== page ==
Three types of filing cabinet are in general use in the United States:
Cabinets have 2, 3, 4, or 5 drawers, and are made for either letter-size paper or legal-size paper.
Letter-size cabinets are typically 15 inches wide and legal size are 18¼ inches wide.
The typical office vertical file cabinet is 28½ inches deep and the drawer holds 27 inches of files. Shallower cabinets are also made: 26½-inch deep cabinets with 25″ drawer depth, 25″ deep cabinets with 23½-inch drawers. Naive buyers shopping for price often inadvertently compare units with shallow and deep drawers.
Lateral files are wider than they are deep. Widths may be 30, 36 (33¼ inches of filing space, measured laterally), 38, 42, or 44 inches (the last with 39¼ inches of filing space).
Drawers can be configured in different ways, for example, as one row of hanging folders running front-to-back, or as two rows side-by-side. An advantage of this flexibility is that a drawer can be configured to hold data printouts or other odd sizes.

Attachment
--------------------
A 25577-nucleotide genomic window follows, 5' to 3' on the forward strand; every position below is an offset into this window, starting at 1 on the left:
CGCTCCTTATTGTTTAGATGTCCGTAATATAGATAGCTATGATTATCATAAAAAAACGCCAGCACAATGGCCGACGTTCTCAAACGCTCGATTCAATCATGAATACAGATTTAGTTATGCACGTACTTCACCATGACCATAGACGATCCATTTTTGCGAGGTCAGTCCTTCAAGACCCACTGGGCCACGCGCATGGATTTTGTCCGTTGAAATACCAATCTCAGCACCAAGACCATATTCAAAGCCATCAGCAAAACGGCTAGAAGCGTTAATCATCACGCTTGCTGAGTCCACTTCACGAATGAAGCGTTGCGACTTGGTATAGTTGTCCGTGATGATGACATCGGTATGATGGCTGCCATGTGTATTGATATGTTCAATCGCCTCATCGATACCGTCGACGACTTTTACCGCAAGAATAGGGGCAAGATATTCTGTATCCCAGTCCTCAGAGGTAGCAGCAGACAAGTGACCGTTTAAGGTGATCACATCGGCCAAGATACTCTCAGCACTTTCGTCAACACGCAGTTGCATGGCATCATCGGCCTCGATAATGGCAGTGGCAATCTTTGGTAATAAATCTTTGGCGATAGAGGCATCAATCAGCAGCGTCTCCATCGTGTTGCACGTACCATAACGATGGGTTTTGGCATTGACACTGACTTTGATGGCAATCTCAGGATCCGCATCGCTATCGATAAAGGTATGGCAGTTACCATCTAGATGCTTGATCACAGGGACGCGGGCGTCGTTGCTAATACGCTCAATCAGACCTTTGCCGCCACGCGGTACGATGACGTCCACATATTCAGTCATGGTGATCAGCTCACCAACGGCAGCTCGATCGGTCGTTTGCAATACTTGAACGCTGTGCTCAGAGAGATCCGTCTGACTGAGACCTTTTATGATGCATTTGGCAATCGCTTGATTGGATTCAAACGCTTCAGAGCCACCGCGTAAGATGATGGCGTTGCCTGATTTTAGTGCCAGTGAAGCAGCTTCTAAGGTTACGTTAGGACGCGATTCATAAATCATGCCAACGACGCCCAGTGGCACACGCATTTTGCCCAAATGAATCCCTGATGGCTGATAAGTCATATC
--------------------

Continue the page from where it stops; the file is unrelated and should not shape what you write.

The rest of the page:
These files are simply shelves with fairly closely-spaced vertical supports, used with end tab folders. Besides being less expensive than cabinets with drawers, the tabs of all files are constantly visible. Most users of open-shelf systems use colored codes on the tabs. They are popular in, for example, medical offices. Whenever a file is used the tab for year is checked. If it isn't the current year it is updated by covering it with a colored adhesive label for the current year. Since each year has a distinctive color, it is easy to spot old files and move less active files to storage areas.
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Last revised: 11 August 2004.